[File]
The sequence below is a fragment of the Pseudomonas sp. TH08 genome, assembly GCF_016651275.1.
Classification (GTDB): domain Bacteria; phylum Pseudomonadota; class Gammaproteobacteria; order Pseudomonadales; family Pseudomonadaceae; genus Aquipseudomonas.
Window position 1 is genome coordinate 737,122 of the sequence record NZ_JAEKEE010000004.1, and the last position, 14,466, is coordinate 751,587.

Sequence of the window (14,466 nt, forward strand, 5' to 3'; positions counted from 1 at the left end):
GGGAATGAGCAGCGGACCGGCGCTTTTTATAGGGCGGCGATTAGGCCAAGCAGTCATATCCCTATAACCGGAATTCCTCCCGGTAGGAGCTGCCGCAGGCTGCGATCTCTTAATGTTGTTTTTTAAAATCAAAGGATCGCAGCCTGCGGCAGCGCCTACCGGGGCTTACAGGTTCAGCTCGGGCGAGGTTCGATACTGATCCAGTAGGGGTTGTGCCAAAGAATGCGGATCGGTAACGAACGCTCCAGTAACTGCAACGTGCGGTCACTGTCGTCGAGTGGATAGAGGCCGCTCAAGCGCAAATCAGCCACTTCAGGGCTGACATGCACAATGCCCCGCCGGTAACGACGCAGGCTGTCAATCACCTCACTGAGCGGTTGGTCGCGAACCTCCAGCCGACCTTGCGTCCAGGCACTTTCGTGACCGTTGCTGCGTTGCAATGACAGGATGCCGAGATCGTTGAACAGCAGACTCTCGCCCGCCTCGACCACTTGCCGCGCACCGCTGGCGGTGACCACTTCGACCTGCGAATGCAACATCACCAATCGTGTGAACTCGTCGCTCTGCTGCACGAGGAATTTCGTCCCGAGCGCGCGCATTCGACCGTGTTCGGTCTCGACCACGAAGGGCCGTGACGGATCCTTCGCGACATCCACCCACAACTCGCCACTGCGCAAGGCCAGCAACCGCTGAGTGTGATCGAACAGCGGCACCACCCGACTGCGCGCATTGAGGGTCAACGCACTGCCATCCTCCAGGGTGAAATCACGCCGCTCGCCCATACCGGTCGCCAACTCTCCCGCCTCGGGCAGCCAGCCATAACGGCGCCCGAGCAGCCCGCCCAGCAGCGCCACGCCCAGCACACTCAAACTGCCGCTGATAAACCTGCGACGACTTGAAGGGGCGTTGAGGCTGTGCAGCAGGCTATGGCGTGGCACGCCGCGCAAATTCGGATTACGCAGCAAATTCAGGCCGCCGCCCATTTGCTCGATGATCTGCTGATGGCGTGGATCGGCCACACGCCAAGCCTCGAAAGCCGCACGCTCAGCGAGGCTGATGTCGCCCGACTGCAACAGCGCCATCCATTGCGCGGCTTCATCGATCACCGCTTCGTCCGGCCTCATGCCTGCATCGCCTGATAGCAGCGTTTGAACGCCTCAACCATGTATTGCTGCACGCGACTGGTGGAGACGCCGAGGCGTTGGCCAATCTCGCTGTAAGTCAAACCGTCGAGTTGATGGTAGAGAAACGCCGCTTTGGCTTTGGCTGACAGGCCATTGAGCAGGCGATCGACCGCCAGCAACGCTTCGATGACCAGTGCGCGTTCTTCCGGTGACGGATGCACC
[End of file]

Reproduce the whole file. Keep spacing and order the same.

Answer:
The sequence below is a fragment of the Pseudomonas sp. TH08 genome, assembly GCF_016651275.1.
Classification (GTDB): domain Bacteria; phylum Pseudomonadota; class Gammaproteobacteria; order Pseudomonadales; family Pseudomonadaceae; genus Aquipseudomonas.
Window position 1 is genome coordinate 737,122 of the sequence record NZ_JAEKEE010000004.1, and the last position, 14,466, is coordinate 751,587.

Sequence of the window (14,466 nt, forward strand, 5' to 3'; positions counted from 1 at the left end):
GGGAATGAGCAGCGGACCGGCGCTTTTTATAGGGCGGCGATTAGGCCAAGCAGTCATATCCCTATAACCGGAATTCCTCCCGGTAGGAGCTGCCGCAGGCTGCGATCTCTTAATGTTGTTTTTTAAAATCAAAGGATCGCAGCCTGCGGCAGCGCCTACCGGGGCTTACAGGTTCAGCTCGGGCGAGGTTCGATACTGATCCAGTAGGGGTTGTGCCAAAGAATGCGGATCGGTAACGAACGCTCCAGTAACTGCAACGTGCGGTCACTGTCGTCGAGTGGATAGAGGCCGCTCAAGCGCAAATCAGCCACTTCAGGGCTGACATGCACAATGCCCCGCCGGTAACGACGCAGGCTGTCAATCACCTCACTGAGCGGTTGGTCGCGAACCTCCAGCCGACCTTGCGTCCAGGCACTTTCGTGACCGTTGCTGCGTTGCAATGACAGGATGCCGAGATCGTTGAACAGCAGACTCTCGCCCGCCTCGACCACTTGCCGCGCACCGCTGGCGGTGACCACTTCGACCTGCGAATGCAACATCACCAATCGTGTGAACTCGTCGCTCTGCTGCACGAGGAATTTCGTCCCGAGCGCGCGCATTCGACCGTGTTCGGTCTCGACCACGAAGGGCCGTGACGGATCCTTCGCGACATCCACCCACAACTCGCCACTGCGCAAGGCCAGCAACCGCTGAGTGTGATCGAACAGCGGCACCACCCGACTGCGCGCATTGAGGGTCAACGCACTGCCATCCTCCAGGGTGAAATCACGCCGCTCGCCCATACCGGTCGCCAACTCTCCCGCCTCGGGCAGCCAGCCATAACGGCGCCCGAGCAGCCCGCCCAGCAGCGCCACGCCCAGCACACTCAAACTGCCGCTGATAAACCTGCGACGACTTGAAGGGGCGTTGAGGCTGTGCAGCAGGCTATGGCGTGGCACGCCGCGCAAATTCGGATTACGCAGCAAATTCAGGCCGCCGCCCATTTGCTCGATGATCTGCTGATGGCGTGGATCGGCCACACGCCAAGCCTCGAAAGCCGCACGCTCAGCGAGGCTGATGTCGCCCGACTGCAACAGCGCCATCCATTGCGCGGCTTCATCGATCACCGCTTCGTCCGGCCTCATGCCTGCATCGCCTGATAGCAGCGTTTGAACGCCTCAACCATGTATTGCTGCACGCGACTGGTGGAGACGCCGAGGCGTTGGCCAATCTCGCTGTAAGTCAAACCGTCGAGTTGATGGTAGAGAAACGCCGCTTTGGCTTTGGCTGACAGGCCATTGAGCAGGCGATCGACCGCCAGCAACGCTTCGATGACCAGTGCGCGTTCTTCCGGTGACGGATGCACC